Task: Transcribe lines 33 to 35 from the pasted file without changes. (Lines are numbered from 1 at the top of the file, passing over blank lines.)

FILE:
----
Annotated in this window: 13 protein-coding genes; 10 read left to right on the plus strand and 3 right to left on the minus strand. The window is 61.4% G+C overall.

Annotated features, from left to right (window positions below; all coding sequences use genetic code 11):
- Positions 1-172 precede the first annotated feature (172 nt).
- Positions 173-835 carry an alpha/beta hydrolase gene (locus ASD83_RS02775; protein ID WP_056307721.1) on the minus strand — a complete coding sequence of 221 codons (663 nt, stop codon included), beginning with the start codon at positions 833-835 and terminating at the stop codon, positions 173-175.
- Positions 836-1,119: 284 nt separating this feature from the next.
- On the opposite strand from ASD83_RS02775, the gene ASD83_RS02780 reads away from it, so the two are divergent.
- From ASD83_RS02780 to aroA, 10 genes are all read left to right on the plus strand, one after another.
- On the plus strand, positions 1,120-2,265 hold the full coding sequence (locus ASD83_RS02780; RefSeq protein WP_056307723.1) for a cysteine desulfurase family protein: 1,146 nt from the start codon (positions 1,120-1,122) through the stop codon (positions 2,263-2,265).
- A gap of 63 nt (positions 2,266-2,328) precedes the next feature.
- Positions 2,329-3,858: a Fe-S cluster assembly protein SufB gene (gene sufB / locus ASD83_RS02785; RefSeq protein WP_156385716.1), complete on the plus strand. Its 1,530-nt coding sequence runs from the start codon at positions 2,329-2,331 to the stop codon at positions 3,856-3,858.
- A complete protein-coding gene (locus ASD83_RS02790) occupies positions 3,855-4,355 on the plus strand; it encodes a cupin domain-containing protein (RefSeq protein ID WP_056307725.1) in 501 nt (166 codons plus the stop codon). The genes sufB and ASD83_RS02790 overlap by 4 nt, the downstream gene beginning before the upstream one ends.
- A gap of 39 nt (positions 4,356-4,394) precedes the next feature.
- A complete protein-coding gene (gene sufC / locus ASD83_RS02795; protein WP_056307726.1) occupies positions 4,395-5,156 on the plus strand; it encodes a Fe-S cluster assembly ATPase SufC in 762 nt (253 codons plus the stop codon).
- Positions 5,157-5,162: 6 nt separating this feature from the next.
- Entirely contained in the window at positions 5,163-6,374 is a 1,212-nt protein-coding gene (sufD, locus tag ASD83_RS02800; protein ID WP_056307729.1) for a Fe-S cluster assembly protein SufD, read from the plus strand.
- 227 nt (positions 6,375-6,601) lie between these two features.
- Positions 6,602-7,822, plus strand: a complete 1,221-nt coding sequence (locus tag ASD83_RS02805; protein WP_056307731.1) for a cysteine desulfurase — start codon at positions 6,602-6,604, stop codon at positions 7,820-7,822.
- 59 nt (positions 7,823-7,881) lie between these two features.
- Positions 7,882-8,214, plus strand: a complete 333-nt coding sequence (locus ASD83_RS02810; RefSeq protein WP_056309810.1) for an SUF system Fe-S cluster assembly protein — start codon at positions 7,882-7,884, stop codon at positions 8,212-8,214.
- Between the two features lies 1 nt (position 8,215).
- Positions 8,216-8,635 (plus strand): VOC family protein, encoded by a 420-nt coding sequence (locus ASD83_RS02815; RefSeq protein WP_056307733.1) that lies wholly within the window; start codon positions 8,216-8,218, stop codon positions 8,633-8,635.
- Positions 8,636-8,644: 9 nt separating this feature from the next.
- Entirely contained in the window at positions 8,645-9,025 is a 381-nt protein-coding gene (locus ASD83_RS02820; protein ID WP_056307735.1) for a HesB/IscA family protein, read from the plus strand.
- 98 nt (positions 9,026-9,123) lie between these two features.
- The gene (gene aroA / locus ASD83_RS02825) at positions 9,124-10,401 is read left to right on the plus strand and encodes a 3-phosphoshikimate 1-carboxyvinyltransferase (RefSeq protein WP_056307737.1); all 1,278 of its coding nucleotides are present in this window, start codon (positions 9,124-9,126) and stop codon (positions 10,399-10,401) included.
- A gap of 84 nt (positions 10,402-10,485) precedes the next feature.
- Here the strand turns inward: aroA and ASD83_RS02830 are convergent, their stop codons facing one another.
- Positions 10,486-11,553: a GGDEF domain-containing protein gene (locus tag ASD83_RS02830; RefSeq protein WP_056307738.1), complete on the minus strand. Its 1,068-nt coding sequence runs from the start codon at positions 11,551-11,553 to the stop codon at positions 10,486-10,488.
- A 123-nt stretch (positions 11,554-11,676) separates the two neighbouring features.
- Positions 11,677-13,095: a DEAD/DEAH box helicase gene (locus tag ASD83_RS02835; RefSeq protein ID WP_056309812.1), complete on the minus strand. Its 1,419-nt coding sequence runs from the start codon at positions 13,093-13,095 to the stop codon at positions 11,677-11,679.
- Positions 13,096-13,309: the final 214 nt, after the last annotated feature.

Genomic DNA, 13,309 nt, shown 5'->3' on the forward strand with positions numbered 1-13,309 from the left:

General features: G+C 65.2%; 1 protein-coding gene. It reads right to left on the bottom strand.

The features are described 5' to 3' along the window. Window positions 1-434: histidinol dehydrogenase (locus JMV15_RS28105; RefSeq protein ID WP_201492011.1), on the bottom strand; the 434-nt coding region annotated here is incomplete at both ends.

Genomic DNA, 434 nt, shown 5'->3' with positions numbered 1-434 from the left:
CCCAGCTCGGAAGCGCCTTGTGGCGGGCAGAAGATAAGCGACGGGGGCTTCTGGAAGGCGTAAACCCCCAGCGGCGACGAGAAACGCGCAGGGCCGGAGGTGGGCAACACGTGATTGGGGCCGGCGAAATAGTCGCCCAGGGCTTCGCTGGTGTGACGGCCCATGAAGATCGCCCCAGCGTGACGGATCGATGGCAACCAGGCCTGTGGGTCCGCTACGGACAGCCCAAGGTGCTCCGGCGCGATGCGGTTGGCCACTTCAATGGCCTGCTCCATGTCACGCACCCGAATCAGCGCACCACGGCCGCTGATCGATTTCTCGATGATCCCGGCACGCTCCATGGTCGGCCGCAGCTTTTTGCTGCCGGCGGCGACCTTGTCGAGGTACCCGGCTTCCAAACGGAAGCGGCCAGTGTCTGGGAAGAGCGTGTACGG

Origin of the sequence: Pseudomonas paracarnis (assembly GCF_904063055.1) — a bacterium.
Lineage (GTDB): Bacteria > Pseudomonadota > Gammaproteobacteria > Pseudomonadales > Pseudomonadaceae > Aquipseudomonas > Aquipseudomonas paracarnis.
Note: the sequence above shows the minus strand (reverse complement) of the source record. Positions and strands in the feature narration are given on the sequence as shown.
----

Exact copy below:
General features: G+C 65.2%; 1 protein-coding gene. It reads right to left on the bottom strand.

The features are described 5' to 3' along the window. Window positions 1-434: histidinol dehydrogenase (locus JMV15_RS28105; RefSeq protein ID WP_201492011.1), on the bottom strand; the 434-nt coding region annotated here is incomplete at both ends.

Genomic DNA, 434 nt, shown 5'->3' with positions numbered 1-434 from the left: